That licensing fee is currently £ 159 ($ 301) and brings in more than £ 3.5 billion a year.

It pays for a wide range of services: TV channels, radio stations, websites, streaming platforms and podcasts, just to name a few.

Failure to pay the license fee can result in a fine and in some cases a criminal conviction.

In the past decade, the number of people evading the TV license has increased slightly from 5.2 percent in 2010-11 to 7.25 percent in 2019-20.

Ms Dorries claims this is an important reason to scrap the license fee, saying: “The days when seniors were threatened with prison sentences and bailiff knocks on doors are over.”

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However, data from a briefing from the lower house in the United Kingdom show that support for the license fee has actually increased among the general population over the past five years.

The global television station

So it’s a model that’s kept the BBC well funded for decades, but – with the advent of streaming services like Netflix and Amazon Prime – it’s a model that’s also more and more unsustainable.

The BBC now faces two threats to its bottom line: the abolition of the license fee and the potential freeze that will require immediate and deep cuts in production.

Where these cuts fall will have profound consequences for the future of the BBC.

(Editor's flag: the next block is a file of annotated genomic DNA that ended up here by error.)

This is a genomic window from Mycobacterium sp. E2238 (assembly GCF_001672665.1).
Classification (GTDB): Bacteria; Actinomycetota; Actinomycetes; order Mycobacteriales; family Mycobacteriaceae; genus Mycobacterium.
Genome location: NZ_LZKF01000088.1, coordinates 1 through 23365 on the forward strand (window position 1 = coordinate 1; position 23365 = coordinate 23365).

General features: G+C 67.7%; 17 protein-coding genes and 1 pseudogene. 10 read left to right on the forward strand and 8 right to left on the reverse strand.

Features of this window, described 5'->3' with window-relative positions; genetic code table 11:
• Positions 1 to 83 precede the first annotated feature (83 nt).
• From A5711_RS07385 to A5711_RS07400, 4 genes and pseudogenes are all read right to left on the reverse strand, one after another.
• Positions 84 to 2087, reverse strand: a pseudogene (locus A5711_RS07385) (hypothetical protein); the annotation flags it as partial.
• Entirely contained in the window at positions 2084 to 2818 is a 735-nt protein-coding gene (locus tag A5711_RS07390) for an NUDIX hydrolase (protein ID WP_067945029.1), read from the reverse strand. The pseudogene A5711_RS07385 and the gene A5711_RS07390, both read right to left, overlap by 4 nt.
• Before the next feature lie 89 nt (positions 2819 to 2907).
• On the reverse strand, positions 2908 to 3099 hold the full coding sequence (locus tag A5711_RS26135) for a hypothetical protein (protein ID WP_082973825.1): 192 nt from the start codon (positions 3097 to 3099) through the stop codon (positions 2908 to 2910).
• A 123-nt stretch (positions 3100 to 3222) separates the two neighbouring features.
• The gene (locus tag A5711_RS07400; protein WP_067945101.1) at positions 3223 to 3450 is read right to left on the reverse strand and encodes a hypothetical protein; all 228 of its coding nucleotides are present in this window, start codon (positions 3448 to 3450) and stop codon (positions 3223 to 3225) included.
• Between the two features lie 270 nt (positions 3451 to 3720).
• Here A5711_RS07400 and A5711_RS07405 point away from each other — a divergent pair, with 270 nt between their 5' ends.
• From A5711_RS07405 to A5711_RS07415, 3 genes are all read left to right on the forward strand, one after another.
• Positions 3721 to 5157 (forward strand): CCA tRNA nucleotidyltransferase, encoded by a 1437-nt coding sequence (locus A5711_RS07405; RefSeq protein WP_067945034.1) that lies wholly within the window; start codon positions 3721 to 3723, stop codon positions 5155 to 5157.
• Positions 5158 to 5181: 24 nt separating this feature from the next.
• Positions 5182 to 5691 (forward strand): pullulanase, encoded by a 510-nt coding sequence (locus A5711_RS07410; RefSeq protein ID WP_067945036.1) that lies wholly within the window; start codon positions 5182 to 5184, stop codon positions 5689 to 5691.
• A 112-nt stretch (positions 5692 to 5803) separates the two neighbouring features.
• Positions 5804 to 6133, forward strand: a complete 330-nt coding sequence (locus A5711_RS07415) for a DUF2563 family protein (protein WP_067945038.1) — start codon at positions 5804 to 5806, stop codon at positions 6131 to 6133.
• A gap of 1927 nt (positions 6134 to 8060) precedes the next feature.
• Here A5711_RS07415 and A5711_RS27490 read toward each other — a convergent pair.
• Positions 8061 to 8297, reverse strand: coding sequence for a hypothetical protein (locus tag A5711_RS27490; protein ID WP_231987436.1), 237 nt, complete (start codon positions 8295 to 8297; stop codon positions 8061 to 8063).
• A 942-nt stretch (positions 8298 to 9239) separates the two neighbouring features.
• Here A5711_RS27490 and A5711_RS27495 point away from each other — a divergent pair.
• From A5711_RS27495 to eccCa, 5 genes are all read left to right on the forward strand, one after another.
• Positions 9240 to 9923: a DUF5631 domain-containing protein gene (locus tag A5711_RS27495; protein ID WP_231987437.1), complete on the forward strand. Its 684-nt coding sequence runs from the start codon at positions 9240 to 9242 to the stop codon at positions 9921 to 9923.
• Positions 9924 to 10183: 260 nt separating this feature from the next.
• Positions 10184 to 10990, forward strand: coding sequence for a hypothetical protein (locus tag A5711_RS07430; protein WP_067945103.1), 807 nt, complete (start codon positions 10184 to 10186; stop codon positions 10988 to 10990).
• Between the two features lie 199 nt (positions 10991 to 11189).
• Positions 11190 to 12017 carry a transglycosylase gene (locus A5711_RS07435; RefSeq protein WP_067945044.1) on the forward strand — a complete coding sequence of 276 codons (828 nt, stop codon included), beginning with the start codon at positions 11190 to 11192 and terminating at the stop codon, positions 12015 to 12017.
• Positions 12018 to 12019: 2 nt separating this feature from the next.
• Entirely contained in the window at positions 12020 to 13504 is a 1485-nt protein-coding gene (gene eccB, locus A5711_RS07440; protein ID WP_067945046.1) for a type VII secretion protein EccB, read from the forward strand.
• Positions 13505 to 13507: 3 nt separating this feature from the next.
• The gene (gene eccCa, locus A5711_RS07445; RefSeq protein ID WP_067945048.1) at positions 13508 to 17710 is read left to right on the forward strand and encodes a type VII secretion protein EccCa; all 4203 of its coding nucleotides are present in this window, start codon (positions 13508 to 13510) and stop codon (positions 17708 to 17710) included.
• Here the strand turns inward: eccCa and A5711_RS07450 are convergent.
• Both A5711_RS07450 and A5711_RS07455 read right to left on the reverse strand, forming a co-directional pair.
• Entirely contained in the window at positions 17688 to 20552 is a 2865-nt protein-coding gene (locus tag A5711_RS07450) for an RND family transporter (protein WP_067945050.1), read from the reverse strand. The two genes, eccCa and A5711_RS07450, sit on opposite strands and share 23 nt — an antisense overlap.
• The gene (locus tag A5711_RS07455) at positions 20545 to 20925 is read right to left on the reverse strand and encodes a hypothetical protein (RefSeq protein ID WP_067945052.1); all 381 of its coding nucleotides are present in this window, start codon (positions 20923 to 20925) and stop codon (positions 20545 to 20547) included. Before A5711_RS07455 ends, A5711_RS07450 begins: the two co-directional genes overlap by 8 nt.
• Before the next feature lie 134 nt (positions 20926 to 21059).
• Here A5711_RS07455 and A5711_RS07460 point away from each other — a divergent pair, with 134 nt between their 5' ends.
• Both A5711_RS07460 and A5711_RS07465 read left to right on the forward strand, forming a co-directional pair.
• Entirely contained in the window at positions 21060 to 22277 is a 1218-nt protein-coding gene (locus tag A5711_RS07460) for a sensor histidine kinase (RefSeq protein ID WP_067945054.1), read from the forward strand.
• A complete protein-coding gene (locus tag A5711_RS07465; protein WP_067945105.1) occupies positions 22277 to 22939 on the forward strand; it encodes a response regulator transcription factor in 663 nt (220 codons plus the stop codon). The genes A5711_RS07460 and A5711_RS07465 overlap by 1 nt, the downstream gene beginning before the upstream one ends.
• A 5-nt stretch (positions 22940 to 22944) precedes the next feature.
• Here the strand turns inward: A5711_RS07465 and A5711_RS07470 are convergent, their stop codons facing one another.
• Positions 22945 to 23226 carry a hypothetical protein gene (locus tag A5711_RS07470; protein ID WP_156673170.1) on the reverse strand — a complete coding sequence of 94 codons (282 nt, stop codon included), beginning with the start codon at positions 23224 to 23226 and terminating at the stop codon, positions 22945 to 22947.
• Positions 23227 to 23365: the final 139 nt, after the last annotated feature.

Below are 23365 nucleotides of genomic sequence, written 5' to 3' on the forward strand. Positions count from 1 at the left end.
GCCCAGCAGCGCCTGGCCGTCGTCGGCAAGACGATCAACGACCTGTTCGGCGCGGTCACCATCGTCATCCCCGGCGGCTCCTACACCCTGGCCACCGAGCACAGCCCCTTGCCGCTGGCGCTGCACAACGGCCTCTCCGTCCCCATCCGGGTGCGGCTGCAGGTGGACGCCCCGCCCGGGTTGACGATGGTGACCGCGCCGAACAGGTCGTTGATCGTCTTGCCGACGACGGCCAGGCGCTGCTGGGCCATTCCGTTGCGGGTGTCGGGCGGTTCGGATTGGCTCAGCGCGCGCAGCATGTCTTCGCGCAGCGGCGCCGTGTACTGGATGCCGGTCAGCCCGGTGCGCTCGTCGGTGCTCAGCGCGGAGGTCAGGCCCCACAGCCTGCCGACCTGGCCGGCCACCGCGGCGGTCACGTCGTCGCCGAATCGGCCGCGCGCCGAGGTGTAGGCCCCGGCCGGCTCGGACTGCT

Like ABC has, the BBC will have to decide whether to shut down entire parts of its production – such as taking a channel out of the air or pulling a high-profile program like Newsnight – or spreading cuts across the output, a process known internally as “salami cutting”.

Spreading the cuts across the whole organization allows programs to remain in the air – and postpones any difficult decisions by the BBC’s management on which areas to remove forever – but it also leads to a real and noticeable drop in quality.

And this is where we all have something to lose.

The BBC is more than a TV station or a content creator. In the UK, its audience reach and cultural dominance means it sets the bar for the wider national media – and it sets the bar high.

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But the reach and impact of the BBC extends far beyond Britain.

The BBC’s global audience is likely to exceed 500 million this year. In America alone, nearly 50 million people say they regularly use BBC content.

A poll for the Reuters Digital News Report 2020 showed that the BBC was the second most trusted media brand in the United States, just behind “local television”.